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Types of counselling and talking therapies

There are various treatments on offer – I will talk about the ones I have experienced and have experience and training to offer to you:

Humanistic/person centred counselling – this one to one therapy is based on talking with a person trained to listen with empathy and acceptance. The client is not judged, the counsellor is empathetic, gives their full attention and is unbiased. That is very important, as people in one’s personal life can be biased (often unintentionally) and you might not be able to speak to them about openly about your issues. The way it works is to talk about your feelings and actions in order to find out your own solutions to things. The counsellor does not give you the answers, but listens and guides the conversations, challenging you if required. It is all about helping the client feel better; about them as an individual.

Cognitive behavioural therapy (CBT) – When we are depressed, we can view the world, ourselves and the future negatively, which keeps us depressed. The pattern of negativity has to be broken. CBT works on core beliefs that we have and our thoughts affect our behaviour and actions. If we say to ourselves ‘I can’t ride a bike’ then we won’t even try, and then we will be hard on ourselves for not trying, consider ourselves a failure, and so on. And even if we try to ride a bike, at the first fall or mistake, we will say that it just proves we cannot do it, and we cement the idea in our brain.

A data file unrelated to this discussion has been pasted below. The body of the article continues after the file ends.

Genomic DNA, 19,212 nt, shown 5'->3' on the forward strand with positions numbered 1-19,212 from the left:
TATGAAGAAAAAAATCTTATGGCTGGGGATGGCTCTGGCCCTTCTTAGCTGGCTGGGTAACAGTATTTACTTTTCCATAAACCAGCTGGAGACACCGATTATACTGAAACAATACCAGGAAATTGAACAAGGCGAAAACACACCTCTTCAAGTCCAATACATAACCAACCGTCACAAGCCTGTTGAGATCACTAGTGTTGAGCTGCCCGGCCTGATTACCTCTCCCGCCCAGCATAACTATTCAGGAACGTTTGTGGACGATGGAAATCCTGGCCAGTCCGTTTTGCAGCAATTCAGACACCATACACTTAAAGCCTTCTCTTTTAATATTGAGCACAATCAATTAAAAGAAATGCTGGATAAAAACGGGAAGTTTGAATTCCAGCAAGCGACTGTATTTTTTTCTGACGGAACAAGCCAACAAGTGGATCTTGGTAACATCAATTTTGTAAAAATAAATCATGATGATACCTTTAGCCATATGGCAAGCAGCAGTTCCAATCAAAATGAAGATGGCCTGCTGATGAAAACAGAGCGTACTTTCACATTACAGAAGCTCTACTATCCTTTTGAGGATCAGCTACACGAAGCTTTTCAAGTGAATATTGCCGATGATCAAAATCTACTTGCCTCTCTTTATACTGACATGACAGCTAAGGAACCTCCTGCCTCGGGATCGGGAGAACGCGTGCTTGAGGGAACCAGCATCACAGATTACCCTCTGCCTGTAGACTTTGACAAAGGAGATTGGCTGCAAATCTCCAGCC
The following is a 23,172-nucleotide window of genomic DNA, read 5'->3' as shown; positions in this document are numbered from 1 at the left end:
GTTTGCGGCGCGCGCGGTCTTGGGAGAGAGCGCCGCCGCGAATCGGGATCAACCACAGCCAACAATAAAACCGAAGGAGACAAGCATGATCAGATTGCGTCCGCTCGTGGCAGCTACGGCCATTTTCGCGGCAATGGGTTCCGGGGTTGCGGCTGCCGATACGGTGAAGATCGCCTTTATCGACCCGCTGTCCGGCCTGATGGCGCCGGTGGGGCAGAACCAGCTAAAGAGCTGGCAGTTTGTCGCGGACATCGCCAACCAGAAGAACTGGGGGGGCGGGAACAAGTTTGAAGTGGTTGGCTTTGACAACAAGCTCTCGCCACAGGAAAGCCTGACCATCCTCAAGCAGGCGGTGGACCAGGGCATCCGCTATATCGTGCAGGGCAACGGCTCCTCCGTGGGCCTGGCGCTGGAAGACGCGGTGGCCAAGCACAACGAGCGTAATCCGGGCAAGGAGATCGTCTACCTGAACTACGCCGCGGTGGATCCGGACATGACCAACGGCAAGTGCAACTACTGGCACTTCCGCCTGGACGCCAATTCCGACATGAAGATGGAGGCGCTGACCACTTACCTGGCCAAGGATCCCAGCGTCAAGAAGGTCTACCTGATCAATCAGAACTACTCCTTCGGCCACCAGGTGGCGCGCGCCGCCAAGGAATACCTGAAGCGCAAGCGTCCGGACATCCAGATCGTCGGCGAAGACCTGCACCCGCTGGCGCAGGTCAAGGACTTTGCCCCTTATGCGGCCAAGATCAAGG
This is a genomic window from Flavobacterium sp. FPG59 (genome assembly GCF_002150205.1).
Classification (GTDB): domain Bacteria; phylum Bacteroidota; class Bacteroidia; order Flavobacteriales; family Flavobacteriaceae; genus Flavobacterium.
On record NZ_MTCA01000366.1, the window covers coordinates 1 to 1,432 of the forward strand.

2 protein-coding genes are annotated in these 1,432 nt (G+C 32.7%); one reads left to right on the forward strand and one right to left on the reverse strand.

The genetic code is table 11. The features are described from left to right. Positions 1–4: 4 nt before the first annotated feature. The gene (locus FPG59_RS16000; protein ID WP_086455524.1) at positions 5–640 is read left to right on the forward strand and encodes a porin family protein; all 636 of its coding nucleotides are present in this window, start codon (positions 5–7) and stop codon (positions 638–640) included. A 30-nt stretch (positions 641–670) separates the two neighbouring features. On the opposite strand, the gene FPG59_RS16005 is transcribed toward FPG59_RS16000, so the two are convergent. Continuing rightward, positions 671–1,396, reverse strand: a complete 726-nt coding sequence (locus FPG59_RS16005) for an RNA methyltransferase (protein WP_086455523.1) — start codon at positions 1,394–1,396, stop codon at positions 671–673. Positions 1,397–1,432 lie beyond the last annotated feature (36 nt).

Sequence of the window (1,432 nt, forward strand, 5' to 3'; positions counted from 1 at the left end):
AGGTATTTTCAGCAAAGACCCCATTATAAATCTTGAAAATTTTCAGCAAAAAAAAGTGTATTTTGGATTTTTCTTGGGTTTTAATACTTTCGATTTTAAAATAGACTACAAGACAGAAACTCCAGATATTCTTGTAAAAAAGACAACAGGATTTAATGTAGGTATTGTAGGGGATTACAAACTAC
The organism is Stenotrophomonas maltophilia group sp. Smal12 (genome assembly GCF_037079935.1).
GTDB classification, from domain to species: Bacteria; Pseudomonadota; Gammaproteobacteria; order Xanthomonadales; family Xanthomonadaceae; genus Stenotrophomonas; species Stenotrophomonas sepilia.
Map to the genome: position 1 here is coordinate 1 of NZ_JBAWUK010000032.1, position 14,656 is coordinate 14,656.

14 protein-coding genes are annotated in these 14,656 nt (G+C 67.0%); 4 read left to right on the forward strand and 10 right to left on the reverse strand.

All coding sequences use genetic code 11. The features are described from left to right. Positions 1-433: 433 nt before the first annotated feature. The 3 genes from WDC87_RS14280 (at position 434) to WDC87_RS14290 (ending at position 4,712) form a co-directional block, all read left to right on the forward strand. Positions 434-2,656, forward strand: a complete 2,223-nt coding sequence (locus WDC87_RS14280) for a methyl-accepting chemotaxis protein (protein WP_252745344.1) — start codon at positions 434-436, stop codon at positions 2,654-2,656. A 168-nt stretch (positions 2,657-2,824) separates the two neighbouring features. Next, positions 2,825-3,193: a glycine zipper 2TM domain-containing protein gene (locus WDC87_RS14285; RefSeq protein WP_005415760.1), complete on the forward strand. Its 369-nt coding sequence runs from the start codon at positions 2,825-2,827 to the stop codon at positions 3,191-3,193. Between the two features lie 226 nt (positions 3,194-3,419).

However, if we change the thought to ‘I will be able to ride a bike’ then we will at least try and go from there. If we fall or make a mistake, we will be able to look past it and try again.

CBT focuses on identifying dysfunctional thinking and change it so that our behavioural patterns will change. Then we can begin to change the symptoms that keep us depressed – stop the vicious circle as it were. Often, the best effects will come after therapy has finished, as it sinks in, over time, and becomes a new way of thinking and behaving.

Psychotherapy – this individual therapy focuses on the relationships the person with depression has with other people. It can also delve into childhood experiences to find answers as to the formation of depression and relationship issues or other negative problems. Psychotherapy can be intense, and is usually not a short term therapy, so commitment and the ability to stick with it, financially and physically, is important in my opinion.

As I counsellor, I am trained to be integrative, which means I use all three of the above therapies/ theories and I have to say, most of the time more than one theory is useful for each client.